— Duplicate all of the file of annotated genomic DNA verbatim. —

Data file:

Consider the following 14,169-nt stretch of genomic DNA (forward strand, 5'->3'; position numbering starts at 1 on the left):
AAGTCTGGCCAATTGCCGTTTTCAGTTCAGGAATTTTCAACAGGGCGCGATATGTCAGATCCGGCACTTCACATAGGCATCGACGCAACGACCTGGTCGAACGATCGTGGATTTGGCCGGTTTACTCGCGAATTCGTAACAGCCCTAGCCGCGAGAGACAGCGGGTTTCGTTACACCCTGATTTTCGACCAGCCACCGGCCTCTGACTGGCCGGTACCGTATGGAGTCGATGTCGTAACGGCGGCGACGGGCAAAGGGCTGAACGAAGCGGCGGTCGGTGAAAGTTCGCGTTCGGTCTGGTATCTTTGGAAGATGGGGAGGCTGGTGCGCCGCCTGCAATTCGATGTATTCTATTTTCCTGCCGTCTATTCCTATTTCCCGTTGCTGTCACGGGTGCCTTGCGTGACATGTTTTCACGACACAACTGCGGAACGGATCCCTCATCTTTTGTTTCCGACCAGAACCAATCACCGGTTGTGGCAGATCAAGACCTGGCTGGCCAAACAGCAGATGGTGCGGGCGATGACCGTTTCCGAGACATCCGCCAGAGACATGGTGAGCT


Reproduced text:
Consider the following 14,169-nt stretch of genomic DNA (forward strand, 5'->3'; position numbering starts at 1 on the left):
AAGTCTGGCCAATTGCCGTTTTCAGTTCAGGAATTTTCAACAGGGCGCGATATGTCAGATCCGGCACTTCACATAGGCATCGACGCAACGACCTGGTCGAACGATCGTGGATTTGGCCGGTTTACTCGCGAATTCGTAACAGCCCTAGCCGCGAGAGACAGCGGGTTTCGTTACACCCTGATTTTCGACCAGCCACCGGCCTCTGACTGGCCGGTACCGTATGGAGTCGATGTCGTAACGGCGGCGACGGGCAAAGGGCTGAACGAAGCGGCGGTCGGTGAAAGTTCGCGTTCGGTCTGGTATCTTTGGAAGATGGGGAGGCTGGTGCGCCGCCTGCAATTCGATGTATTCTATTTTCCTGCCGTCTATTCCTATTTCCCGTTGCTGTCACGGGTGCCTTGCGTGACATGTTTTCACGACACAACTGCGGAACGGATCCCTCATCTTTTGTTTCCGACCAGAACCAATCACCGGTTGTGGCAGATCAAGACCTGGCTGGCCAAACAGCAGATGGTGCGGGCGATGACCGTTTCCGAGACATCCGCCAGAGACATGGTGAGCT